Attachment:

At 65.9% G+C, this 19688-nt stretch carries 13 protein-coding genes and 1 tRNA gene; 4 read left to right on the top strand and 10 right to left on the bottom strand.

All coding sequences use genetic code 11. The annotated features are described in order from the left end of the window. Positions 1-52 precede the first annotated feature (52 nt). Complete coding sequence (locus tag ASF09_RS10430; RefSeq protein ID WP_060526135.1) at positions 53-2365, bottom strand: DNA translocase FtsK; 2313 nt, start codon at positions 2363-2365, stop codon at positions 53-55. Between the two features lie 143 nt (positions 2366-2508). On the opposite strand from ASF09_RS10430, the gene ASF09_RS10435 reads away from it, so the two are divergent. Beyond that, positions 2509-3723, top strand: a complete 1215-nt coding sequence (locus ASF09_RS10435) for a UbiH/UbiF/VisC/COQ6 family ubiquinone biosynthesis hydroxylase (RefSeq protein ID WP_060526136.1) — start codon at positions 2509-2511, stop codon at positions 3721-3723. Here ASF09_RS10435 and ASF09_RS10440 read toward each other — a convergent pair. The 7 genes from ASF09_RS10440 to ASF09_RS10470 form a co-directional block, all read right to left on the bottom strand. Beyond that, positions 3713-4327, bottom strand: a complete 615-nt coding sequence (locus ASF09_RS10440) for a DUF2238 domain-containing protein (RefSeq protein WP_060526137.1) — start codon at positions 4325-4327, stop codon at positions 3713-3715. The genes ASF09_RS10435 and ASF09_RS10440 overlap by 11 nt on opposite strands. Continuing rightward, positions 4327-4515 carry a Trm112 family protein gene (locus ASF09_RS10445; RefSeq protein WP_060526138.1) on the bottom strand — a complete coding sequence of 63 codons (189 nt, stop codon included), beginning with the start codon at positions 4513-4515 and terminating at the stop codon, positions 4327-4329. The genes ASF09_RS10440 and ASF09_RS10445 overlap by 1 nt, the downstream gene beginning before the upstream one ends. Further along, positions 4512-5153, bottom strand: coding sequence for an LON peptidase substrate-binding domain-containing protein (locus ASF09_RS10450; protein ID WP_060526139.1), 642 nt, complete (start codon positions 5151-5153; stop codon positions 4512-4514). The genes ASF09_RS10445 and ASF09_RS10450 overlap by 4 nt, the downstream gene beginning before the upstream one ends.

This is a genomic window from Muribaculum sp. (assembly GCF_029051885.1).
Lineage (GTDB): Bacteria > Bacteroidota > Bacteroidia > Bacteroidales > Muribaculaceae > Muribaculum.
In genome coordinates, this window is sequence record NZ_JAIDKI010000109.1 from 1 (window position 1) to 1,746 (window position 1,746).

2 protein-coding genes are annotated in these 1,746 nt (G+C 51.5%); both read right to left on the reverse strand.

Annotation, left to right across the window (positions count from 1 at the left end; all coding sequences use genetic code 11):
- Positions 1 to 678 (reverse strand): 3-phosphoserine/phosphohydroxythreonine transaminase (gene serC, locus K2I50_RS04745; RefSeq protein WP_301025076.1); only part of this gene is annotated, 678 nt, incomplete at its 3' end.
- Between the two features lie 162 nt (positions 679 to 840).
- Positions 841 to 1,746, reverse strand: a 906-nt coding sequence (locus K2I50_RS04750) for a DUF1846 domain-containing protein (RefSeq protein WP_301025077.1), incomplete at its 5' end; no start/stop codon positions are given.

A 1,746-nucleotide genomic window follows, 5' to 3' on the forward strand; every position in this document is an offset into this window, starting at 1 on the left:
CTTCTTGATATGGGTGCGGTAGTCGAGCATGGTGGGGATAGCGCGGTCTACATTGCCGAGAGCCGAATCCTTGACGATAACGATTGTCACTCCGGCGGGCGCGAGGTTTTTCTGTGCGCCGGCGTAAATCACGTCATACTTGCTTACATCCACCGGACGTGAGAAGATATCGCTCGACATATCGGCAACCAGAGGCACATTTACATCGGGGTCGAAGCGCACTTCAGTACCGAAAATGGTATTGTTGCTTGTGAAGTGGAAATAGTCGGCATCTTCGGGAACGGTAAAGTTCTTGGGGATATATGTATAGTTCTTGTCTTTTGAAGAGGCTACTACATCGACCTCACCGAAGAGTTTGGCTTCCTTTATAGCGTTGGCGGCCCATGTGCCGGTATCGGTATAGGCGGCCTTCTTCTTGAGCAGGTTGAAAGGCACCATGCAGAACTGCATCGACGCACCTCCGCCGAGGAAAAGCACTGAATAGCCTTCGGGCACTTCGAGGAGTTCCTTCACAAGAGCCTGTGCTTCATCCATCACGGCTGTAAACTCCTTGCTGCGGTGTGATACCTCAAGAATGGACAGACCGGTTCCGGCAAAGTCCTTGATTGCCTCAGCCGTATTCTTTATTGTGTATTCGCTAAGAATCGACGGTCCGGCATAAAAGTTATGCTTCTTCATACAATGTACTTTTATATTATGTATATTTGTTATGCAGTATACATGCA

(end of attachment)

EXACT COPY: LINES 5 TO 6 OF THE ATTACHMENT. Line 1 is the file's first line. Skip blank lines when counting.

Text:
In genome coordinates, this window is sequence record NZ_JAIDKI010000109.1 from 1 (window position 1) to 1,746 (window position 1,746).

2 protein-coding genes are annotated in these 1,746 nt (G+C 51.5%); both read right to left on the reverse strand.